Also, watch:

To minimize breast refusal after a workout
  • Breastfeed or express your breast milk for your baby, right before you exercise.
    Wait 90 minutes after a strenuous workout, before putting your child back to the breast because lactic acid levels can remain in breast milk for up to 1 ½ hours.
  • Take a shower or wash your breasts after your workout and before nursing your baby to remove the sweat from your skin.
  • Before breastfeeding, pump or hand express a little bit of breast milk from each breast and throw it away. Then, nurse your baby.
  • If your child makes faces when she begins to breastfeed and doesn’t want to continue, don’t force her. If your baby is old enough, you can wait for a little while then try again. Or, if you have it, give your child a bottle with previously collected breast milk. However, don’t put off feeding a young baby. Newborns and young infants need to eat about every 2 to 3 hours.
The benefits of moderate exercise for breastfeeding moms

There are many benefits to exercise. It’s good for your circulation, muscles, strength, and even your mood. Here are some of the ways working out benefits breastfeeding moms:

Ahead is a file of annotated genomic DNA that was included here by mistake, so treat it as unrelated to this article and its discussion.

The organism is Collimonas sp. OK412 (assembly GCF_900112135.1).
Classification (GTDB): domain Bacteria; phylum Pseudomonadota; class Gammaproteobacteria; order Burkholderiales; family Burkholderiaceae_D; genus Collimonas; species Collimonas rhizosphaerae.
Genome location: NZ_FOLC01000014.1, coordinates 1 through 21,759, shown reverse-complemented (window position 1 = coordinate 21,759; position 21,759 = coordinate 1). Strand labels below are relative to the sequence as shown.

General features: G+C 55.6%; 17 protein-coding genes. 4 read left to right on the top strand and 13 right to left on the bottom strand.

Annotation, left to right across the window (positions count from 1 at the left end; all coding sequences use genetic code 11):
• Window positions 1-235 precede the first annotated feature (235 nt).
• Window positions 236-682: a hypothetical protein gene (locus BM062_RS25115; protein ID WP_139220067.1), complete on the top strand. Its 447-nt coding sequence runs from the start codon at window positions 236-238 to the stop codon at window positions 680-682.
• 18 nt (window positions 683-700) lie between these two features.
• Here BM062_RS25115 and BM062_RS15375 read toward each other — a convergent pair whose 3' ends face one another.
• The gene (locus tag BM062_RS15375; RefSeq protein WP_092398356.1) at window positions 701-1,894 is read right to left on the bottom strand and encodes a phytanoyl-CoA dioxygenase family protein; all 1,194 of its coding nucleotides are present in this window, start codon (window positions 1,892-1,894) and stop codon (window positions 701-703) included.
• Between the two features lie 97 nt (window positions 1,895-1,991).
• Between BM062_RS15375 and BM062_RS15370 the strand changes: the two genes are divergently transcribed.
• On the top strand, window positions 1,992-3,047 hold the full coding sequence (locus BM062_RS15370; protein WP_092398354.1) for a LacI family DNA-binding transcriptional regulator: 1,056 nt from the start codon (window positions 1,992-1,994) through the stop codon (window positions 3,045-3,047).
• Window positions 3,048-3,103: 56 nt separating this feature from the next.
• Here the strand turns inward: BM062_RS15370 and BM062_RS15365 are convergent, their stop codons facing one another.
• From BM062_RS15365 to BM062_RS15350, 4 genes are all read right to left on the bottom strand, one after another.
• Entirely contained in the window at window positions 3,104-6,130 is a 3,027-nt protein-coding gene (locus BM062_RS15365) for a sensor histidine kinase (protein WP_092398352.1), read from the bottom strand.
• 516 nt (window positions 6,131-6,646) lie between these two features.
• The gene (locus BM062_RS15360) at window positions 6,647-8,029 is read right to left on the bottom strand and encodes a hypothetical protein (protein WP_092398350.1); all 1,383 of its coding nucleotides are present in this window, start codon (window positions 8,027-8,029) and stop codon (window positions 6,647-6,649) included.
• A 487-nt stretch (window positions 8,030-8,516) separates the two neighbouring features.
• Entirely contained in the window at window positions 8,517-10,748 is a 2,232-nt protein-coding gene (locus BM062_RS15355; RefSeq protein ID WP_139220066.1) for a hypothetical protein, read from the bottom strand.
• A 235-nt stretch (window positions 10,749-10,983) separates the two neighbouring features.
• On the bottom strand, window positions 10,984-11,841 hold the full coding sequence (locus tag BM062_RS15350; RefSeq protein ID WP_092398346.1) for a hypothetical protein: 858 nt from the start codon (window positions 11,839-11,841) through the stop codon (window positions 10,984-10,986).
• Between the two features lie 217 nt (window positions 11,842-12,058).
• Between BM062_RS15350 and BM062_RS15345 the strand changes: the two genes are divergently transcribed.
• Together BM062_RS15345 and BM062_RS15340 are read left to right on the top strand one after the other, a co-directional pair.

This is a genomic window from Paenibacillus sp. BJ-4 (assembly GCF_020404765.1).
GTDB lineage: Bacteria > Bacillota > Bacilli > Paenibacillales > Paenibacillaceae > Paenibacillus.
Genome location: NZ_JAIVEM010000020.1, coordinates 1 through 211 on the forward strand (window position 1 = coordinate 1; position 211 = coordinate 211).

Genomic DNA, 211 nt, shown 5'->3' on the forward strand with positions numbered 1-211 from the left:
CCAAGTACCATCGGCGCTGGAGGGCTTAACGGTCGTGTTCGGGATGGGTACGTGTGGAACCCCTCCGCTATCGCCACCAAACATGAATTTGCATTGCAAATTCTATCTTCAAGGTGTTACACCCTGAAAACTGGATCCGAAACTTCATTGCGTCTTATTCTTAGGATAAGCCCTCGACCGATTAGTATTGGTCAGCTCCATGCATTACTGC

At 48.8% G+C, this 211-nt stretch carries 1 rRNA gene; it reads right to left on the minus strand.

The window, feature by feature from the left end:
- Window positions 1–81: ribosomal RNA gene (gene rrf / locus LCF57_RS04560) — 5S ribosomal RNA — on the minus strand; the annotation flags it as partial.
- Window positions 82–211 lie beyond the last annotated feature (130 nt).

• It improves overall health and well-being;
  • It stimulates the release of endorphins, those feel-good hormones that help chase away the baby blues, boosts your mood, and makes you feel happy;
  • It raises your body’s level of prolactin, the hormone responsible for the production of breast production;
  • It gives you energy;
  • It helps relieve stress;
  • It increases lean muscle and keeps you fit;
  • It can help prevent heart disease;
  • It may lead to a better night’s sleep;
  • Along with a healthy diet and breastfeeding, regular exercise can help you lose your pregnancy weight.
Does lactic acid increase in breast milk after exercise?